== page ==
St. John of the Cross
Oh, night that guided me,
Oh, night more lovely than the dawn,
Oh, night that joined
Beloved with Beloved,
Beloved transformed in the Beloved!
¡Oh noche que guiaste!
¡oh noche amable más que la alborada!;
¡oh noche que juntaste,
Amado con amada,
amada en el Amado transformada!
I started to talk about St. John of the Cross’s poem “Noche oscura,” or “Dark Night,” and what the phrase a lo divino meant for sixteenth-century mystics of Spain like him and St. Teresa of Avila.
John uses many allusions and poetic devices from the top sixteenth-century hit-maker, Garcilaso de la Vega, who introduced to Spain that Italian innovation, the sonnet, and with it a whole vocabulary of lyrical possibilities. John of the Cross took Garcilaso and turned him to holy purposes.
But given all the yearning and desire for union, figured in Christian mysticism as “spiritual marriage,” in which two become one, I found one verse of “Noche oscura” vexing: amada en el amado transformada. I said to my friend, generally reliable in literary matters, why, if union is effected, does that little ‘a’ remain at the end of transformada? Amada, feminine, is transformed in amado, masculine, and yet how complete can the transformation be if that “a” of feminine gender remains, even if only grammatically and orthographically? And why should union mean that the feminine becomes masculine, anyway? If it’s really a transformation, should not something happen to the “o” of Amado?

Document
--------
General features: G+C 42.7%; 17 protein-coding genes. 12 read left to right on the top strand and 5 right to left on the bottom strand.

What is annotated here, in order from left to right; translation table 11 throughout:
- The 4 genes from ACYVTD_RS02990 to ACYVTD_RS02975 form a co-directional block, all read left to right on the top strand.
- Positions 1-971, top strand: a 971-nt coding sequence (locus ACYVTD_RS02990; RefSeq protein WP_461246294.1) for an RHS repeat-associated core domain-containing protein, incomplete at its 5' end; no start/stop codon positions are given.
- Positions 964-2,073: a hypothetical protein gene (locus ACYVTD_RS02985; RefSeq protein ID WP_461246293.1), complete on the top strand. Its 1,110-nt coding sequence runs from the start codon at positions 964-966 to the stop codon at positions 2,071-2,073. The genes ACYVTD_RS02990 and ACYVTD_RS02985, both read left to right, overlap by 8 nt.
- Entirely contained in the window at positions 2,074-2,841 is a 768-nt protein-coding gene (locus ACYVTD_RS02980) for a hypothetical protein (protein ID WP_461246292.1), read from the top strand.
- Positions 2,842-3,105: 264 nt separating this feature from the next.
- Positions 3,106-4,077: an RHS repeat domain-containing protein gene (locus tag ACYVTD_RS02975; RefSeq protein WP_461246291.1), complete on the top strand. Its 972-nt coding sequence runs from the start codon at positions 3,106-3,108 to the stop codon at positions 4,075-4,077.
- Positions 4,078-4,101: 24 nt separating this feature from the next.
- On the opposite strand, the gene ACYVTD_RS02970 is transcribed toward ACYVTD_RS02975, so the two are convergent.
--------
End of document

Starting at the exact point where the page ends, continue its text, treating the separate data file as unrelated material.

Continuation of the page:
Dr. Javad Nurbakhsh’s The Path, a comprehensive guide to Sufism, explains that “In and through God’s love the Sufi lets go of everything, even this letting go.” How this happens is imperceptible to the intellect and emotions. According to St. John, that is because it happens at night, in the dark. In fact, it is the night “more lovely than the dawn” (stanza 5, verse 2) that makes things happen: “O noche que juntaste/ amado con amada/ amada en el amado transformada”—“O night, you ‘hooked up’” (juntaste) beloved (masculine) with beloved (feminine), beloved (feminine) transformed in and into beloved (masculine)” (stanza 5, verses 3-5).
The ungendered English elides two Spanish meanings. One is the double possibilities of “en”: in Spanish “en” can mean both ‘in’ and ‘into.’ The second meaning elided in the translation is the gendering of the two beloveds, one masculine, one feminine, and along with it the aural and visual inversion of the words in the last two verses: “amado con amada, amada en el amado transformada.”
Photo ©VADIM STEIN